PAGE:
A Windham man pleaded guilty to financial exploitation charges Wednesday morning, just before his trial in Cumberland County Superior Court was due to start.

Theodore Thomes changed his plea to guilty on three counts of theft by deception. He also entered guilty pleas on six tax charges on which he was to be tried in August.

He was accused of bilking an elderly neighbor of about $300,000 in cash and other possessions. Thomes also faces a state tax bill of nearly $50,000 for understating his income, taking an improper deduction and receiving a refund to which he wasn’t entitled.

Thomes agreed to plead guilty in exchange for the state’s recommendation of sentences of six years on each of the theft by deception charges, with all but three years suspended. Those sentences will all run concurrently, along with the sentences of nine months on each of the six tax charges, meaning Thomes will be in jail for three years and on probation for another three if a judge accepts the deal in October.

Prosecutors said they plan to seek restitution of $300,000 for the victim, Don Penta, 71, also of Windham, plus payment of the state tax bill.

Leanne Robbin, an assistant attorney general who heads up that office’s Financial Crimes Division, said Thomes charged Penta up to $2,000 a week to take him to the doctor and to other appointments, and for minor repairs to the man’s home. Thomes also borrowed $50,000 that he said was intended to pay storage fees and for repairs to his boat, but never repaid the borrowed money.

Thomes eventually tried to restrict Penta’s contact with relatives, Robbin said, and then got him to turn over $250,000 after Thomes threatened to sue or have Penta declared incompetent if he didn’t pay the money.

Thomes is still on federal probation for illegal firearms possession in a case involving guns that he and his wife, Renee Thomes, took from Penta’s house while Penta was hospitalized.

Thomes, who declined comment after the hearing on his change of plea, is expected to argue at his Oct. 19 sentencing that he doesn’t have the money to pay restitution.

Penta, who was in court with his wife, Carol Penta, said the resolution satisfied him and that he was relieved he wouldn’t have to testify.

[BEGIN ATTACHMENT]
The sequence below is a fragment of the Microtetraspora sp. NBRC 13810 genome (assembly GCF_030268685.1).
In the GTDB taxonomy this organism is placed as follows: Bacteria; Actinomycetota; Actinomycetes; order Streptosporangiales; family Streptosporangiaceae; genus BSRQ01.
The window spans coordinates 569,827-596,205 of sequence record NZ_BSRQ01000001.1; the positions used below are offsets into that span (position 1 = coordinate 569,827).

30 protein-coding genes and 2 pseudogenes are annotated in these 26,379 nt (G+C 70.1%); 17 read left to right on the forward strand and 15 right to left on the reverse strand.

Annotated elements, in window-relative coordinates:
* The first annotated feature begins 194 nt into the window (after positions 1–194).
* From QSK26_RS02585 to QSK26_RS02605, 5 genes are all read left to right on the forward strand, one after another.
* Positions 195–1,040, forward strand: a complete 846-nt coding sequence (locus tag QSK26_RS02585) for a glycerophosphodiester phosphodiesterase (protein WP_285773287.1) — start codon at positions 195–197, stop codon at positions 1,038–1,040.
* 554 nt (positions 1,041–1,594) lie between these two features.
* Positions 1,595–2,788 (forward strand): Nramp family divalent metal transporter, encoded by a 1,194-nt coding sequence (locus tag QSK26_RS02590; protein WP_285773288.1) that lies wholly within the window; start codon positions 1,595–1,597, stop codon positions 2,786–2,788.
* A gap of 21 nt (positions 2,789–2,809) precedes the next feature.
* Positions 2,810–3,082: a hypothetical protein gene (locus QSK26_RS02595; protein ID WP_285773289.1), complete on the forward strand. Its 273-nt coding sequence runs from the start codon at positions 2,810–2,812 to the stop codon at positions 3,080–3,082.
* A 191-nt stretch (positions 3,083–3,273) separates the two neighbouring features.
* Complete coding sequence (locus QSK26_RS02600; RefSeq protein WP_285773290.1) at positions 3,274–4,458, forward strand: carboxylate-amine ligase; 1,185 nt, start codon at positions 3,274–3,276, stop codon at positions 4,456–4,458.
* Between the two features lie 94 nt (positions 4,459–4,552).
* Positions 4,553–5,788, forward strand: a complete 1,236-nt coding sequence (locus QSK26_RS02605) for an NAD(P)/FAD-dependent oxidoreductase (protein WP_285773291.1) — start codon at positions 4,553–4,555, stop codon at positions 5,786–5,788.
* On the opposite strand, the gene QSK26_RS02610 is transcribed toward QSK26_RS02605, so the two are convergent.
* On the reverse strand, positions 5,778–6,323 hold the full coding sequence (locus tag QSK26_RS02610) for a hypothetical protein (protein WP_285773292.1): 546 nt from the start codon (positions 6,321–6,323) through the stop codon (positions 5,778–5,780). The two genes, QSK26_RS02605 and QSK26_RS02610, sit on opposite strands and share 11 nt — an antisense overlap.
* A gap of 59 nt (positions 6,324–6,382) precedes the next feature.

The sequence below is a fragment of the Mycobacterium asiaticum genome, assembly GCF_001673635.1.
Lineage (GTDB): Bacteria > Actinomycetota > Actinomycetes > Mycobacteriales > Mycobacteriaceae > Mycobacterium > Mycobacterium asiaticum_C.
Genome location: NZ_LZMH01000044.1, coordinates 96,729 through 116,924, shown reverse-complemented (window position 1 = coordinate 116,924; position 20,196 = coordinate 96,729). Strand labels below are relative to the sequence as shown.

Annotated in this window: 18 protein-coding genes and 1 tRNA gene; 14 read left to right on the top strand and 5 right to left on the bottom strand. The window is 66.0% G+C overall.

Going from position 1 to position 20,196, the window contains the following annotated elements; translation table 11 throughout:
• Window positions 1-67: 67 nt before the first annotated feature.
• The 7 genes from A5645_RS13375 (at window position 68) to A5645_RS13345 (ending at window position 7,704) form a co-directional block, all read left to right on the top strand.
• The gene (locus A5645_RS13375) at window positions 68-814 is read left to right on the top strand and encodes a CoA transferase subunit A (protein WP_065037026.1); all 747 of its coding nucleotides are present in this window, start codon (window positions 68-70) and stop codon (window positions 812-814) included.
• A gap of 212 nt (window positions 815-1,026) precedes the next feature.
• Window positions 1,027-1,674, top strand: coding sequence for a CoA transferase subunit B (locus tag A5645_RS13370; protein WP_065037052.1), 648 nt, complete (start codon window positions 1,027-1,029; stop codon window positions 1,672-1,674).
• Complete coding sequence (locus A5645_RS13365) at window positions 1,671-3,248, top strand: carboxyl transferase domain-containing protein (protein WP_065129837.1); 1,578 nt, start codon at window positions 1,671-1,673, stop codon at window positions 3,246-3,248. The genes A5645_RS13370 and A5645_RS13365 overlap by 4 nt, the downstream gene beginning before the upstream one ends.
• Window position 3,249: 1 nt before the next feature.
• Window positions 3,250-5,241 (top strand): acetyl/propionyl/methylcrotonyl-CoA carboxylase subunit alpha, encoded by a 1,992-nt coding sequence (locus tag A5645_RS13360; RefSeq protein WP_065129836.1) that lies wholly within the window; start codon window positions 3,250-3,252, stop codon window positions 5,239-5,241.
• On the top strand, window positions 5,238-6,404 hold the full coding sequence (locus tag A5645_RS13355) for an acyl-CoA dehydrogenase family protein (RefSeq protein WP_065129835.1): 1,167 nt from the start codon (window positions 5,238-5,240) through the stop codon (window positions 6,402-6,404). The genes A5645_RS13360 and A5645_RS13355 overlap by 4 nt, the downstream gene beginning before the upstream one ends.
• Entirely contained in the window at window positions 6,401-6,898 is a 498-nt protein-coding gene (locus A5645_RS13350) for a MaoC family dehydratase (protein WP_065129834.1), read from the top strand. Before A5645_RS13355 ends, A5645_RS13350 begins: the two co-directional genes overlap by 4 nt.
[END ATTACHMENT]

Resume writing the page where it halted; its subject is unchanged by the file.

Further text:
A jury had already been selected Monday and testimony was expected to start at 8:30 a.m. Wednesday, but instead Thomes, his lawyers and prosecutors met with Justice Andrew Horton to work out the plea deal.

Thomes had failed to show for earlier trials in November and March, arguing that he was waiting to have hip surgery and couldn’t travel from his home in the U.S. Virgin Islands. He was arrested in late March and held in lieu of $40,000 bail.

Last month, a Superior Court judge refused to lower Thomes’ bail, to allow him to get hip surgery before the trial that was supposed to begin Wednesday. His lawyer said Thomes might have to lie on a cot while the trial proceeded, but there was no cot in the courtroom when Thomes arrived on crutches Wednesday.

He sat on a normal wooden court chair through the nearly two-hour change of plea hearing, and then left the courtroom on his crutches.

Thomes stopped the hearing at a couple of points to confer with his lawyers. He seemed concerned that pleading guilty to the state tax charges might open him up to prosecution for federal tax evasion, but Horton told him that a decision on whether to charge him for that would be made by federal authorities. Thomes also seemed concerned about whether he would be able to serve his probation in the Virgin Islands and Horton said that decision would have to wait until he had completed his jail sentence.

Horton agreed to allow Thomes to return to the Virgin Islands for hip surgery, but warned him of dire consequences if he fails to show up for sentencing.

Robbin said she would seek to have any restitution recovered go first to Penta before being applied to the state tax bill. She said that Thomes owns a house in Windham, although that status is unclear because of an ongoing foreclosure. She also said the house has been damaged by a fire and vandalism, so its value is uncertain.

Thomes’ lawyers declined to comment on the case.

Edward D. Murphy can be contacted at:

[email protected]

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